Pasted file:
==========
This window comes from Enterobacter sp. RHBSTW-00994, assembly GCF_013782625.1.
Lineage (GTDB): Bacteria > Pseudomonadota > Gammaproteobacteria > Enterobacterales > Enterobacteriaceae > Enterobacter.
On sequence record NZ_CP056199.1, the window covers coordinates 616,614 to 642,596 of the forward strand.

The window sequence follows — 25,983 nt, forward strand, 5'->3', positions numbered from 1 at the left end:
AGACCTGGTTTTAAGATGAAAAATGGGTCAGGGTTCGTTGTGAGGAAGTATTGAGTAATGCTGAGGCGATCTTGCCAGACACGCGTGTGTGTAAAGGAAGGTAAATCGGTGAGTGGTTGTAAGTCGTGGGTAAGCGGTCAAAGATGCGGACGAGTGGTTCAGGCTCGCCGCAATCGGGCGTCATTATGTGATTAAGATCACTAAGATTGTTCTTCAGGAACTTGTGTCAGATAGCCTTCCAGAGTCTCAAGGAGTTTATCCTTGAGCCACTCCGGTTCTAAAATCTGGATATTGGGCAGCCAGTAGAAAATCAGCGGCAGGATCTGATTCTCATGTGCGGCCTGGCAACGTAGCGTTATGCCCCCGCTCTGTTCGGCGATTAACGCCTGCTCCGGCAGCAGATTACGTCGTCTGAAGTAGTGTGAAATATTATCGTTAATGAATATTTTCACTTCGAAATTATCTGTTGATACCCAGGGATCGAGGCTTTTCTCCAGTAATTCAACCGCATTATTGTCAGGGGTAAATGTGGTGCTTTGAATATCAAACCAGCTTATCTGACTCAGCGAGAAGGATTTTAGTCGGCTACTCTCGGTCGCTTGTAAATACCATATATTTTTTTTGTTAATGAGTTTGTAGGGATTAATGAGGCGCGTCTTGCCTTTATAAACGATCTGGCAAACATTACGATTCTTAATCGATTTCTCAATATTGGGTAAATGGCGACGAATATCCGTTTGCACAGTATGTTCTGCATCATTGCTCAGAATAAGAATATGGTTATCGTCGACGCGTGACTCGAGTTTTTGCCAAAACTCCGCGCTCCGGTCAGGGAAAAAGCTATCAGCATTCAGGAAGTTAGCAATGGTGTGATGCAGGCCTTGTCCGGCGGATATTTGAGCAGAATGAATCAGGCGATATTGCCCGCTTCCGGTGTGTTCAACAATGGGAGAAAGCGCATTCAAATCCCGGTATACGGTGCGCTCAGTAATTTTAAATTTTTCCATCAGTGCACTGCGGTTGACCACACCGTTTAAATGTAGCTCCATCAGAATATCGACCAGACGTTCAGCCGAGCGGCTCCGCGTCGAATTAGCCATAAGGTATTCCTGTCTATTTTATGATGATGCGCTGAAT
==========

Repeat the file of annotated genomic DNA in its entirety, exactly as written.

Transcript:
This window comes from Enterobacter sp. RHBSTW-00994, assembly GCF_013782625.1.
Lineage (GTDB): Bacteria > Pseudomonadota > Gammaproteobacteria > Enterobacterales > Enterobacteriaceae > Enterobacter.
On sequence record NZ_CP056199.1, the window covers coordinates 616,614 to 642,596 of the forward strand.

The window sequence follows — 25,983 nt, forward strand, 5'->3', positions numbered from 1 at the left end:
AGACCTGGTTTTAAGATGAAAAATGGGTCAGGGTTCGTTGTGAGGAAGTATTGAGTAATGCTGAGGCGATCTTGCCAGACACGCGTGTGTGTAAAGGAAGGTAAATCGGTGAGTGGTTGTAAGTCGTGGGTAAGCGGTCAAAGATGCGGACGAGTGGTTCAGGCTCGCCGCAATCGGGCGTCATTATGTGATTAAGATCACTAAGATTGTTCTTCAGGAACTTGTGTCAGATAGCCTTCCAGAGTCTCAAGGAGTTTATCCTTGAGCCACTCCGGTTCTAAAATCTGGATATTGGGCAGCCAGTAGAAAATCAGCGGCAGGATCTGATTCTCATGTGCGGCCTGGCAACGTAGCGTTATGCCCCCGCTCTGTTCGGCGATTAACGCCTGCTCCGGCAGCAGATTACGTCGTCTGAAGTAGTGTGAAATATTATCGTTAATGAATATTTTCACTTCGAAATTATCTGTTGATACCCAGGGATCGAGGCTTTTCTCCAGTAATTCAACCGCATTATTGTCAGGGGTAAATGTGGTGCTTTGAATATCAAACCAGCTTATCTGACTCAGCGAGAAGGATTTTAGTCGGCTACTCTCGGTCGCTTGTAAATACCATATATTTTTTTTGTTAATGAGTTTGTAGGGATTAATGAGGCGCGTCTTGCCTTTATAAACGATCTGGCAAACATTACGATTCTTAATCGATTTCTCAATATTGGGTAAATGGCGACGAATATCCGTTTGCACAGTATGTTCTGCATCATTGCTCAGAATAAGAATATGGTTATCGTCGACGCGTGACTCGAGTTTTTGCCAAAACTCCGCGCTCCGGTCAGGGAAAAAGCTATCAGCATTCAGGAAGTTAGCAATGGTGTGATGCAGGCCTTGTCCGGCGGATATTTGAGCAGAATGAATCAGGCGATATTGCCCGCTTCCGGTGTGTTCAACAATGGGAGAAAGCGCATTCAAATCCCGGTATACGGTGCGCTCAGTAATTTTAAATTTTTCCATCAGTGCACTGCGGTTGACCACACCGTTTAAATGTAGCTCCATCAGAATATCGACCAGACGTTCAGCCGAGCGGCTCCGCGTCGAATTAGCCATAAGGTATTCCTGTCTATTTTATGATGATGCGCTGAAT